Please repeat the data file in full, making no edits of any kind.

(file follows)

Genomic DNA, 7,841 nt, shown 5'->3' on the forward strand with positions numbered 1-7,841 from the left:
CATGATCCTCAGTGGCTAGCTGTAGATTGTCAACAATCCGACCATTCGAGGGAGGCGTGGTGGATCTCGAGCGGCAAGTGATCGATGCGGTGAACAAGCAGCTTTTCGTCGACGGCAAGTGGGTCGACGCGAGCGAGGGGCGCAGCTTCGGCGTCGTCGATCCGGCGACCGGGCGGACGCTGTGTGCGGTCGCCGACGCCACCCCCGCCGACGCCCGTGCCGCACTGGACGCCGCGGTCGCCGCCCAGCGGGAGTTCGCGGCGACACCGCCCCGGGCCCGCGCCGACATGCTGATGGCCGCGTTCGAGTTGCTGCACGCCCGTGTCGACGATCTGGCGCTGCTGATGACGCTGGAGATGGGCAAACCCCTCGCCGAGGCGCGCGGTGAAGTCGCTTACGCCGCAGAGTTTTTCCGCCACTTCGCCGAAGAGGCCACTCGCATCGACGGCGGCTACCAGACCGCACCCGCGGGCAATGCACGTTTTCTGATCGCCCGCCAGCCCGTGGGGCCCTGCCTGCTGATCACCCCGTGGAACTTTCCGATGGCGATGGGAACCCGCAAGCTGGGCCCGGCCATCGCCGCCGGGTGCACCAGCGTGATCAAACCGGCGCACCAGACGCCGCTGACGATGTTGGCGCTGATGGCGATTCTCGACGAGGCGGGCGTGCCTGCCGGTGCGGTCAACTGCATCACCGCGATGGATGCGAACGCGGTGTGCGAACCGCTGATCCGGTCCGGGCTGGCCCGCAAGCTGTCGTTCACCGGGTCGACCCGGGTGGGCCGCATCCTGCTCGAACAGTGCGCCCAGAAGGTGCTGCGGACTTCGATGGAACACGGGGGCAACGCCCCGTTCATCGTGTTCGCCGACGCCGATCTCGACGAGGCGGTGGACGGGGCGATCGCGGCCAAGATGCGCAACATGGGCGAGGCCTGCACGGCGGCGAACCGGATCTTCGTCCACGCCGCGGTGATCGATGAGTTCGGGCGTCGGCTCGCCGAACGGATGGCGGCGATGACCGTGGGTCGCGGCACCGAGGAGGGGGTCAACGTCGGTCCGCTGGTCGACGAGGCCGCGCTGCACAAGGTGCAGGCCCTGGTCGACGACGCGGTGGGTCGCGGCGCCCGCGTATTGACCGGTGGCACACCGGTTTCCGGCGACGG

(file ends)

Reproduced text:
Genomic DNA, 7,841 nt, shown 5'->3' on the forward strand with positions numbered 1-7,841 from the left:
CATGATCCTCAGTGGCTAGCTGTAGATTGTCAACAATCCGACCATTCGAGGGAGGCGTGGTGGATCTCGAGCGGCAAGTGATCGATGCGGTGAACAAGCAGCTTTTCGTCGACGGCAAGTGGGTCGACGCGAGCGAGGGGCGCAGCTTCGGCGTCGTCGATCCGGCGACCGGGCGGACGCTGTGTGCGGTCGCCGACGCCACCCCCGCCGACGCCCGTGCCGCACTGGACGCCGCGGTCGCCGCCCAGCGGGAGTTCGCGGCGACACCGCCCCGGGCCCGCGCCGACATGCTGATGGCCGCGTTCGAGTTGCTGCACGCCCGTGTCGACGATCTGGCGCTGCTGATGACGCTGGAGATGGGCAAACCCCTCGCCGAGGCGCGCGGTGAAGTCGCTTACGCCGCAGAGTTTTTCCGCCACTTCGCCGAAGAGGCCACTCGCATCGACGGCGGCTACCAGACCGCACCCGCGGGCAATGCACGTTTTCTGATCGCCCGCCAGCCCGTGGGGCCCTGCCTGCTGATCACCCCGTGGAACTTTCCGATGGCGATGGGAACCCGCAAGCTGGGCCCGGCCATCGCCGCCGGGTGCACCAGCGTGATCAAACCGGCGCACCAGACGCCGCTGACGATGTTGGCGCTGATGGCGATTCTCGACGAGGCGGGCGTGCCTGCCGGTGCGGTCAACTGCATCACCGCGATGGATGCGAACGCGGTGTGCGAACCGCTGATCCGGTCCGGGCTGGCCCGCAAGCTGTCGTTCACCGGGTCGACCCGGGTGGGCCGCATCCTGCTCGAACAGTGCGCCCAGAAGGTGCTGCGGACTTCGATGGAACACGGGGGCAACGCCCCGTTCATCGTGTTCGCCGACGCCGATCTCGACGAGGCGGTGGACGGGGCGATCGCGGCCAAGATGCGCAACATGGGCGAGGCCTGCACGGCGGCGAACCGGATCTTCGTCCACGCCGCGGTGATCGATGAGTTCGGGCGTCGGCTCGCCGAACGGATGGCGGCGATGACCGTGGGTCGCGGCACCGAGGAGGGGGTCAACGTCGGTCCGCTGGTCGACGAGGCCGCGCTGCACAAGGTGCAGGCCCTGGTCGACGACGCGGTGGGTCGCGGCGCCCGCGTATTGACCGGTGGCACACCGGTTTCCGGCGACGG